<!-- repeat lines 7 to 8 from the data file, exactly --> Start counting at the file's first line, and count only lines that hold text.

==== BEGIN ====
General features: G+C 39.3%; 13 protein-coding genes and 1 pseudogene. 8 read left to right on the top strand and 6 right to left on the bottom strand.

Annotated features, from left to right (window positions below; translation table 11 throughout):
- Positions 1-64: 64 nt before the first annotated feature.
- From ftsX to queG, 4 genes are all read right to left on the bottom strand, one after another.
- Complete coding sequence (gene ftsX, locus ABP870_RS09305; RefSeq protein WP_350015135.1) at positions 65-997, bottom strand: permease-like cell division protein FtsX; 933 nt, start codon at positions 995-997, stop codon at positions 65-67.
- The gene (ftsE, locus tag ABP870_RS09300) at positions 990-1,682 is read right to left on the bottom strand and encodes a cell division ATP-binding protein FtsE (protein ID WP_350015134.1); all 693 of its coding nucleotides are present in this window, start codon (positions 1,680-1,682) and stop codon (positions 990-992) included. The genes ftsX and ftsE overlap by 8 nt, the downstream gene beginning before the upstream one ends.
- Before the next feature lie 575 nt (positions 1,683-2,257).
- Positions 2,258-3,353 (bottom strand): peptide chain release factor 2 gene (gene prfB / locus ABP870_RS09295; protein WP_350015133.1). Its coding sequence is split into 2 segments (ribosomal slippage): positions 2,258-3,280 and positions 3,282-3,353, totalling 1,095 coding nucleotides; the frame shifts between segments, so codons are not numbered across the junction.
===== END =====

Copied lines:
- Before the next feature lie 575 nt (positions 1,683-2,257).
- Positions 2,258-3,353 (bottom strand): peptide chain release factor 2 gene (gene prfB / locus ABP870_RS09295; protein WP_350015133.1). Its coding sequence is split into 2 segments (ribosomal slippage): positions 2,258-3,280 and positions 3,282-3,353, totalling 1,095 coding nucleotides; the frame shifts between segments, so codons are not numbered across the junction.